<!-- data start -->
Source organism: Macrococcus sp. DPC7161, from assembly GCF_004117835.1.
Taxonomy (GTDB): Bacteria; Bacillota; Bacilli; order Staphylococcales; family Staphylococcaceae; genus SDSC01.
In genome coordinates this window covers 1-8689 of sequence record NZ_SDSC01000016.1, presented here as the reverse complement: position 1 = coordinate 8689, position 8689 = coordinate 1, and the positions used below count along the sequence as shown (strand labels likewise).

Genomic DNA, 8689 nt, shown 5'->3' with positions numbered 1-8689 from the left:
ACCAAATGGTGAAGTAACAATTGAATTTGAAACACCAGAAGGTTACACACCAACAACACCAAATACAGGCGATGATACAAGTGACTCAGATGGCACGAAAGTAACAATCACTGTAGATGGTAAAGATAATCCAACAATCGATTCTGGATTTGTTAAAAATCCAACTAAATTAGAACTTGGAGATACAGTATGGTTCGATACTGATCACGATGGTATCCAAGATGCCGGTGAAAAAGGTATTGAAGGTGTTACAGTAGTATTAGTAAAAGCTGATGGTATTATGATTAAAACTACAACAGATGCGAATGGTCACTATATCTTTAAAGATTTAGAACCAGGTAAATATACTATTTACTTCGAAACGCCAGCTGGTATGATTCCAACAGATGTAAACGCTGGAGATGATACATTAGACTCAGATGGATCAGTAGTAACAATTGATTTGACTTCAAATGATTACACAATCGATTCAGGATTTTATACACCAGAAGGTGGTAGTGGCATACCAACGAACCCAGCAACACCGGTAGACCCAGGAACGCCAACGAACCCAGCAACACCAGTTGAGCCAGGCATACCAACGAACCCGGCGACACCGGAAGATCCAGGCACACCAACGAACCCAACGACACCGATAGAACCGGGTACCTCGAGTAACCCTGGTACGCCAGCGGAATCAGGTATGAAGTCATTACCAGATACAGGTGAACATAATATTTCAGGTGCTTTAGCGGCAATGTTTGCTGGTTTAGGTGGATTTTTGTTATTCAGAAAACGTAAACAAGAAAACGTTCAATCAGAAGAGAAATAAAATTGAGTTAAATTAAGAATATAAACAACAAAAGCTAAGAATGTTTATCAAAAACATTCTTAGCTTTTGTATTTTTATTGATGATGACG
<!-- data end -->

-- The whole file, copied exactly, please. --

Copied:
Source organism: Macrococcus sp. DPC7161, from assembly GCF_004117835.1.
Taxonomy (GTDB): Bacteria; Bacillota; Bacilli; order Staphylococcales; family Staphylococcaceae; genus SDSC01.
In genome coordinates this window covers 1-8689 of sequence record NZ_SDSC01000016.1, presented here as the reverse complement: position 1 = coordinate 8689, position 8689 = coordinate 1, and the positions used below count along the sequence as shown (strand labels likewise).

Genomic DNA, 8689 nt, shown 5'->3' with positions numbered 1-8689 from the left:
ACCAAATGGTGAAGTAACAATTGAATTTGAAACACCAGAAGGTTACACACCAACAACACCAAATACAGGCGATGATACAAGTGACTCAGATGGCACGAAAGTAACAATCACTGTAGATGGTAAAGATAATCCAACAATCGATTCTGGATTTGTTAAAAATCCAACTAAATTAGAACTTGGAGATACAGTATGGTTCGATACTGATCACGATGGTATCCAAGATGCCGGTGAAAAAGGTATTGAAGGTGTTACAGTAGTATTAGTAAAAGCTGATGGTATTATGATTAAAACTACAACAGATGCGAATGGTCACTATATCTTTAAAGATTTAGAACCAGGTAAATATACTATTTACTTCGAAACGCCAGCTGGTATGATTCCAACAGATGTAAACGCTGGAGATGATACATTAGACTCAGATGGATCAGTAGTAACAATTGATTTGACTTCAAATGATTACACAATCGATTCAGGATTTTATACACCAGAAGGTGGTAGTGGCATACCAACGAACCCAGCAACACCGGTAGACCCAGGAACGCCAACGAACCCAGCAACACCAGTTGAGCCAGGCATACCAACGAACCCGGCGACACCGGAAGATCCAGGCACACCAACGAACCCAACGACACCGATAGAACCGGGTACCTCGAGTAACCCTGGTACGCCAGCGGAATCAGGTATGAAGTCATTACCAGATACAGGTGAACATAATATTTCAGGTGCTTTAGCGGCAATGTTTGCTGGTTTAGGTGGATTTTTGTTATTCAGAAAACGTAAACAAGAAAACGTTCAATCAGAAGAGAAATAAAATTGAGTTAAATTAAGAATATAAACAACAAAAGCTAAGAATGTTTATCAAAAACATTCTTAGCTTTTGTATTTTTATTGATGATGACG